A common conversation among golfers is “What’s in the bag” meaning what clubs do they have in their golf bag. I thought I’d take that concept and expand it to the Sales Engineering world. What’s in your demonstration bag or sales kit?
It’s happened to all of us at one point or another. You show up at the client site for a demonstration and something doesn’t work properly. You don’t have internet access or you can’t get on the corporate VPN. The projector won’t display, the really nice big screen monitor won’t recognize your device. What do you do?
When these situations occur, and they will, I reach into my bag to see if I have a solution handy (kind of like Felix’s Magic Bag of Tricks). Here are some of the items I always travel with to work around those unexpected problems that come up.
An Internet Hotspot
My IT team provides me with a portable internet hotspot I can use anywhere I’m at. More than once I’ve arrived at a client site to discover they don’t have wifi access for non-employees. If they do, the public wifi is very low bandwidth or unstable. Sometimes you have to register for access to the wifi or download an app and no one in the room knows the process.
On these occasions I’ll pull out the wifi hotspot and fire it up. It’s password protected and provides the bandwidth I need to do an effective demonstration. If we’re deep inside a building or in a remote location I may be down to 1 or 2 bars on the signal but it usually gets us by. Rarely have I not had a signal. A secondary fall back is to have a mobile phone plan that also allows for hotspot usage. Since my personal phone and my hotspot are on different cellular networks, one of them will normally gets me by in a pinch.
What you need will vary depending on the ports available on your laptop. Most newer laptops have an HDMI port so you can get by with just an HDMI cable and an HDMI/VGA adapter. If the client’s HDMI cable doesn’t work, or if it’s routed through their computers and switch boxes it’s sometimes easier to plug your cable into your laptop and into their monitor. This way you can bypass all their switch boxes and computers. I’ve also had occasions where the clients HDMI cable was too short to reach my laptop at the conference room table. It would only reach their computer, no further. If you have your own cable that’s at least 15’ or so in length, you have some flexibility in where you set up.
Once in a while you get a surprise and the only available connection is a VGA cable for an older projector. For those occasions I carry an HDMI/VGA adapter. It lets me plug the VGA cable into the adapter and I’m good to go.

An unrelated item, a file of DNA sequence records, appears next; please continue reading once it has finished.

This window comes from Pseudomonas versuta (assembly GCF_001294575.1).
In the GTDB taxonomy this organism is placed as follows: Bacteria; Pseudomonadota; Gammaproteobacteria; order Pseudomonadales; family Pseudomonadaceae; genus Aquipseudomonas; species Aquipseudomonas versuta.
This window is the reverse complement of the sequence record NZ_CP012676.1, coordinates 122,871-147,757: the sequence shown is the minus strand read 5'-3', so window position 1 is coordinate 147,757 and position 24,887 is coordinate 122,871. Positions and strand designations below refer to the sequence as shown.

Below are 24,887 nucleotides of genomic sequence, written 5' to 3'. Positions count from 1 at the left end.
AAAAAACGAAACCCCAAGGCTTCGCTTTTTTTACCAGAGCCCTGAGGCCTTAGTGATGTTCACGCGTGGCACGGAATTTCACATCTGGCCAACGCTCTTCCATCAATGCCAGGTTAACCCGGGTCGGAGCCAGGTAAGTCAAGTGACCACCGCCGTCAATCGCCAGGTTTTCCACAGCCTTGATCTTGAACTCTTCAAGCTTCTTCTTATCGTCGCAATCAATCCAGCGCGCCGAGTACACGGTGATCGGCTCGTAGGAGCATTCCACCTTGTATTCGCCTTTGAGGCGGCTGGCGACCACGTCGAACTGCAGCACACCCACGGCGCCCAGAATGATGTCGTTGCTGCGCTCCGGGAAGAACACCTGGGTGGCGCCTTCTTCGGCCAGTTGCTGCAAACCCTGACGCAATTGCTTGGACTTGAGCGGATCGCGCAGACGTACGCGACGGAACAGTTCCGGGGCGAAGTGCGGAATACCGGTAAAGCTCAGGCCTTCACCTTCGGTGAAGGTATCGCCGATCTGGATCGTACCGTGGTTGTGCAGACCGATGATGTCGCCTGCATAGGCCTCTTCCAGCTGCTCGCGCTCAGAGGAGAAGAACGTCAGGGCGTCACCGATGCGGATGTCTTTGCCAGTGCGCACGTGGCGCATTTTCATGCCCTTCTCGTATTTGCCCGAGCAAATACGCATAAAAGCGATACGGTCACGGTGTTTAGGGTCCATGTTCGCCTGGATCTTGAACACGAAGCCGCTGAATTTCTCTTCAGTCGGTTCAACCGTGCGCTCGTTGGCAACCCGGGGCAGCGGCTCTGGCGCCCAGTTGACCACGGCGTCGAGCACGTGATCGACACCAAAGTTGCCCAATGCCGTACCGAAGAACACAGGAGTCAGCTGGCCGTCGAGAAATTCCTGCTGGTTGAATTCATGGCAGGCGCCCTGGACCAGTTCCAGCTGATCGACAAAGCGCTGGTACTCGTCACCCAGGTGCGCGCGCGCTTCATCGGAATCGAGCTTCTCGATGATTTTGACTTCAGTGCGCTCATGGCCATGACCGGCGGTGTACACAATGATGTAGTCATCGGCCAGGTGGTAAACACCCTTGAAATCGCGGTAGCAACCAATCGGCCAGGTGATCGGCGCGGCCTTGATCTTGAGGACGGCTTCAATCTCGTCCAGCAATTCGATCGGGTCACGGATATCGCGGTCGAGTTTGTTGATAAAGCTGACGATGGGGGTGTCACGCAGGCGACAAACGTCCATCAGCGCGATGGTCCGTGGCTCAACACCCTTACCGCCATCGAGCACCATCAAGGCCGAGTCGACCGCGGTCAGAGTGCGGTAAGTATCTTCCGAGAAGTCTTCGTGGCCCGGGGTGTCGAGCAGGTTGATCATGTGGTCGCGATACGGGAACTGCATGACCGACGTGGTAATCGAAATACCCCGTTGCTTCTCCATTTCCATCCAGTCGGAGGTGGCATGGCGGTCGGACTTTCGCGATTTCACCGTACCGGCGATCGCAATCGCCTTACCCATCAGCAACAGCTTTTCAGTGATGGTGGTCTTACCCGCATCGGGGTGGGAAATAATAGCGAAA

Normally I carry a variety of plugs and USB cables with me. With the advent of USB C I have a couple of USB C cables in my bag, 2 or 3 micro-USB cables and 1 or 2 micro-USB to USB C adapters. I also carry a couple of USB wall chargers plus a plug adapter for the car. While newer cars all have USB plugs in them, if there are 2 or 3 people in the car the plugs can fill up quickly!
I carry my own wireless USB mouse with me, but I don’t carry batteries. I don’t buy expensive mice because I’ve left more than one behind at a client site. I wouldn’t be very happy if I left a $50 mouse somewhere. Only one time have I gone to do a demo and had a dead mouse, so I don’t carry spare batteries. On that one occasion I got by using the touchpad on the laptop without too many issues. I do know Sales Engineers that carry batteries with them however. A better solution in my opinion is to pick up a cheap, rechargeable bluetooth mouse. That is what I’ll do when I lose my current mouse (notice I didn’t say if I said when.)
Portable Storage and Power Banks
Sneaker-net is still effective! I carry multiple USB sticks with me of varying sizes. Like all storage they have continued to increase in capacity and go down in price. Most of the ones I have I picked up at various trade shows or events. It’s often easier to transfer a presentation between laptops with a USB stick when you’re short on time.
A Power Bank is another essential tool, especially if you’re on the road a lot. If you find yourself sitting in a coffee shop or on a plane with a dying phone or tablet these can be a lifesaver. Especially if you use your phone and tablet as entertainment on long flights. This is another item that continues to get more powerful, smaller and cheaper as time goes on. Plus, more and more trade shows are providing them as giveaways when you register.
Other Tools of the Trade
Finally, there are always small bottles of Tylenol and Ibuprofen in my bag and a bottle of water by my side. After a long day of planes, or standing on a concrete floor at a trade show, Ibuprofen is a lifesaver!
What’s in my bag changes over time. It’s completely dependent on the equipment I’m using, how the industry is changing and what I’m running into at client sites. We work in a rapidly changing environment and one of the keys for any successful Sales Engineer is to be adaptable, resourceful and ready for whatever is thrown your way!